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Thursday, 14 December 1905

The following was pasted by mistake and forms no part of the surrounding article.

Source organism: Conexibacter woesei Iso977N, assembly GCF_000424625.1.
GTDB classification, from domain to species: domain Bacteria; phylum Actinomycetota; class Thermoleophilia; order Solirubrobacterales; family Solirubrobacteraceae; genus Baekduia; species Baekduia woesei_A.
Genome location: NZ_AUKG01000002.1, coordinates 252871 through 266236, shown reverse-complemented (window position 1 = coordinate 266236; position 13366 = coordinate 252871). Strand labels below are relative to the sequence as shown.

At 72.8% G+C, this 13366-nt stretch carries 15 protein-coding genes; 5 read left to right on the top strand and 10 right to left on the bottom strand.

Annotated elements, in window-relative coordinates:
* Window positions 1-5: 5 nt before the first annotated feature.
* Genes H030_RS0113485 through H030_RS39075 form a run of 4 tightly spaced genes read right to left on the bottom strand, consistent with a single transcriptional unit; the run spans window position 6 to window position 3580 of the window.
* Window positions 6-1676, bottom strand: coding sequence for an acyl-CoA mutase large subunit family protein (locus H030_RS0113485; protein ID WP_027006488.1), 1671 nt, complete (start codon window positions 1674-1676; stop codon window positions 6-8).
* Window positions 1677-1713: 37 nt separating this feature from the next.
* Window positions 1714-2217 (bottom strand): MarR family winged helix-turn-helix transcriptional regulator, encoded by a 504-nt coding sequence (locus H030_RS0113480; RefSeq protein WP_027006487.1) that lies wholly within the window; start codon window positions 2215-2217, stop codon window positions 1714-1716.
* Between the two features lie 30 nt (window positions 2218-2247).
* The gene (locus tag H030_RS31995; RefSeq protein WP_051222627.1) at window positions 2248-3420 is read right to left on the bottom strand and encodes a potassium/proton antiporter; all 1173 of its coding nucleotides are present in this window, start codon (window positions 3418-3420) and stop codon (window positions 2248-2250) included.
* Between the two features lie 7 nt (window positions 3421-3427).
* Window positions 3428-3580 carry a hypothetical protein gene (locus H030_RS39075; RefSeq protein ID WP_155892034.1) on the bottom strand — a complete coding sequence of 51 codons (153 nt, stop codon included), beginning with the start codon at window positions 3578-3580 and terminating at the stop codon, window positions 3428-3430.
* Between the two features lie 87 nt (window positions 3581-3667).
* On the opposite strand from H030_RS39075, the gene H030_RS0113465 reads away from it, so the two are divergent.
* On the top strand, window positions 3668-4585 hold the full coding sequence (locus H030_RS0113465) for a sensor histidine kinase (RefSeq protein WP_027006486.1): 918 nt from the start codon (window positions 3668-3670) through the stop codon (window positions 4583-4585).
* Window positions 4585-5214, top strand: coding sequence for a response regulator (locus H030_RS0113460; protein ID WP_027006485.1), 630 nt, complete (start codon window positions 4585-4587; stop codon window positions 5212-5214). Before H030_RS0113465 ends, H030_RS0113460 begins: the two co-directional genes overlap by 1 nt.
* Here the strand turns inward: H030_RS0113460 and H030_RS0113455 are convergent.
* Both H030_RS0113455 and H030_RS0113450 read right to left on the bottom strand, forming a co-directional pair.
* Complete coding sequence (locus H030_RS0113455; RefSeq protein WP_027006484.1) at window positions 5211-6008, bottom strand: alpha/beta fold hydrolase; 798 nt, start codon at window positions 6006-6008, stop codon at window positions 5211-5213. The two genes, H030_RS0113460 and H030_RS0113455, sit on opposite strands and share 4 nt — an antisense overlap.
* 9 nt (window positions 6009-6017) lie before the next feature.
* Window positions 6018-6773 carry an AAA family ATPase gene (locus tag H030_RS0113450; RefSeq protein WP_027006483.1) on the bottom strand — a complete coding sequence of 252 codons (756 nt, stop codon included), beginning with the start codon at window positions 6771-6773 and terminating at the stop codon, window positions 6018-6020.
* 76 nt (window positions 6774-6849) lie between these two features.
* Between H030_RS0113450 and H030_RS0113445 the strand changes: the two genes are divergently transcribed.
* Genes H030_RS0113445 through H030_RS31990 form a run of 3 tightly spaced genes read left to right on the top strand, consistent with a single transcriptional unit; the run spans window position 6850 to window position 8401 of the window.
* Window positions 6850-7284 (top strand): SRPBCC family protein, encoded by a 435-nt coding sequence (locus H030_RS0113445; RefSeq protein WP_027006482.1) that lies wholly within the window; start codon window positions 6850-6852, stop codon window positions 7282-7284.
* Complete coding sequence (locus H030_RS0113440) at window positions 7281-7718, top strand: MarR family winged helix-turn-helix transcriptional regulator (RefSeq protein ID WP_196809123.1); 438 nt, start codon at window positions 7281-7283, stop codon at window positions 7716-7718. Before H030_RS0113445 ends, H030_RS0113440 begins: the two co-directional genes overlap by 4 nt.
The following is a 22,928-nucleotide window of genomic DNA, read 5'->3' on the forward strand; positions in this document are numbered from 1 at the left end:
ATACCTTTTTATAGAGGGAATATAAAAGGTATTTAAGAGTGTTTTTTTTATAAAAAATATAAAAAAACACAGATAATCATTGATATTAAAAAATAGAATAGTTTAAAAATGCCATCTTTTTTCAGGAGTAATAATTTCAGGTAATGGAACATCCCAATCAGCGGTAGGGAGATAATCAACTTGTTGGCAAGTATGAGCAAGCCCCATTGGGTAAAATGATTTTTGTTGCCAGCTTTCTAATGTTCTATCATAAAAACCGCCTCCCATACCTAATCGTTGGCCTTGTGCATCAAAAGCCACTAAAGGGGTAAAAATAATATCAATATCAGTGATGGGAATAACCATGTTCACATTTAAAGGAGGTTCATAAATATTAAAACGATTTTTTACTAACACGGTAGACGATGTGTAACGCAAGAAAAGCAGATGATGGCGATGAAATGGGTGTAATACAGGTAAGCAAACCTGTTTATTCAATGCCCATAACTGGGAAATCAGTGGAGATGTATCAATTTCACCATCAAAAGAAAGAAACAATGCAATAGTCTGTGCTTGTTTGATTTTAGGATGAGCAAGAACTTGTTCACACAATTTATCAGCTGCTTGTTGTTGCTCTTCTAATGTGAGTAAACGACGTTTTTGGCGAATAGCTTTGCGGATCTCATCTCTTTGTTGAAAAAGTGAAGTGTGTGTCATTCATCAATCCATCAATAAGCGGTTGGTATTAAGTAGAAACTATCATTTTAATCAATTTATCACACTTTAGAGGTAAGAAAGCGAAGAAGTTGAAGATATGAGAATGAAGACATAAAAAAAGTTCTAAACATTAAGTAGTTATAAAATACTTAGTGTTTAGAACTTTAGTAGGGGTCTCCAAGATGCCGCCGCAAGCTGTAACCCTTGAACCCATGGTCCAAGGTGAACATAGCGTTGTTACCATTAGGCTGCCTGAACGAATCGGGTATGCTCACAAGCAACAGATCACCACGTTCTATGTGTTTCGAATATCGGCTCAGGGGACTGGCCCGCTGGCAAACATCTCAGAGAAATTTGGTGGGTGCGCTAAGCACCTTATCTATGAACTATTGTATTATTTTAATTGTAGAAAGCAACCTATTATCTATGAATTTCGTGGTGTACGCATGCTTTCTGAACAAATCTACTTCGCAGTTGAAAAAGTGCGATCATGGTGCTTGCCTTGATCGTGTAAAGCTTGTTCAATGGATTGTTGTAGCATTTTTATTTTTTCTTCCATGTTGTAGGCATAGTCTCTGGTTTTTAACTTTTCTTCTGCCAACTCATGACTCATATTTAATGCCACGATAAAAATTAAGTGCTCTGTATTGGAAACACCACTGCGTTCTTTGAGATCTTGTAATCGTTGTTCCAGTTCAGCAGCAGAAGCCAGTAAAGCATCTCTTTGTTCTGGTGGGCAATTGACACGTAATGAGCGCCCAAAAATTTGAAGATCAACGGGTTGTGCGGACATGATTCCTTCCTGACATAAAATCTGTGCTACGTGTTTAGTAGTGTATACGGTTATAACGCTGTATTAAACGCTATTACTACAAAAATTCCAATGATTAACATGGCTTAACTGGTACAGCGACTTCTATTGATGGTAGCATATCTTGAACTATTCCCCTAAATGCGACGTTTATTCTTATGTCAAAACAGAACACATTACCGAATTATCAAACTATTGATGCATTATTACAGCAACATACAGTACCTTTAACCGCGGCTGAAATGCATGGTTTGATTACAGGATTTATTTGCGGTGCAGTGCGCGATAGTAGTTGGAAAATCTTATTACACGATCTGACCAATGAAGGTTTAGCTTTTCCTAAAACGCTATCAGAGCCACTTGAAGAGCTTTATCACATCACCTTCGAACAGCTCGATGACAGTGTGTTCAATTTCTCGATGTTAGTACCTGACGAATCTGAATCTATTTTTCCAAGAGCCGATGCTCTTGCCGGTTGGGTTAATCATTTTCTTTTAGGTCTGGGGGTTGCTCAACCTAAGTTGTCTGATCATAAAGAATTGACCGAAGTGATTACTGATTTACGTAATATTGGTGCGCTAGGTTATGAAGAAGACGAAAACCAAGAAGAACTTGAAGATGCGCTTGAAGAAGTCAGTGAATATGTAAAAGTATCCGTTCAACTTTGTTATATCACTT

Mr MALONEY (Melbourne) - I very much regret that the House, in its wisdom, cannot see its way clear to proceed with the consideration of this Bill. It is a very important measure, and any reader who is conversant with the political literature of the world must recognise that trusts are a source of danger. The Japanese, for whom the honorable and learned member for Parkes has so great an admiration, have grasped the tobacco trust by the throat, and have practically crushed it out of existence. Surely he should assist to pass legislation of this character. Might I suggest to the Prime Minister that, if we cannot pass this Bill this session, we should proceed with other work, and have a special session in January for the purpose of dealing with the question. I regard this as the most important Bill that has been submitted for our consideration during the current session. What have we to fear ? Even if the Bill were carried in a form which was far from perfect, does anybody suggest that harm would result? What Statute is perfect? If we approved of this Bill at the present time, the Government would have an opportunity during the recess of formulating a better measure, the merits of which would appeal to every honorable member. Surely this is not going to be made a party question. Personally, I always respect a free-trader who is honest in his convictions, because I know that he will certainly help his own race in preference to another. Within the past few days I was visited by an old schoolmate of mine - one of many who have lost their positions as the result of the operations of this harvester trust. He said : " You have known me for years, and you are aware that I cannot save much when I have to support a family of eight. I have a little home for which I pay no rent; but I am feeling the pinch now that I am for the third week out of employment." I repudiate the suggestion that I am speaking on behalf of Mr. McKay. As a matter of fact, I have reason to loathe one of his actions. I know that he removed from Melbourne in. order to avoid complying with the Factories Act. But in this Bill there is a principle involved. There are other manufacturers who are honestly endeavouring to comply with the law, and it is on their behalf that I am speaking. I say that if we cannot pass the Bill before the session closes, we should meet in January for the purpose of dealing with this question. Surely within a fortnight we should be able to pass a Bill which would permit the Government to do all that is necessary before the beginning of next session.







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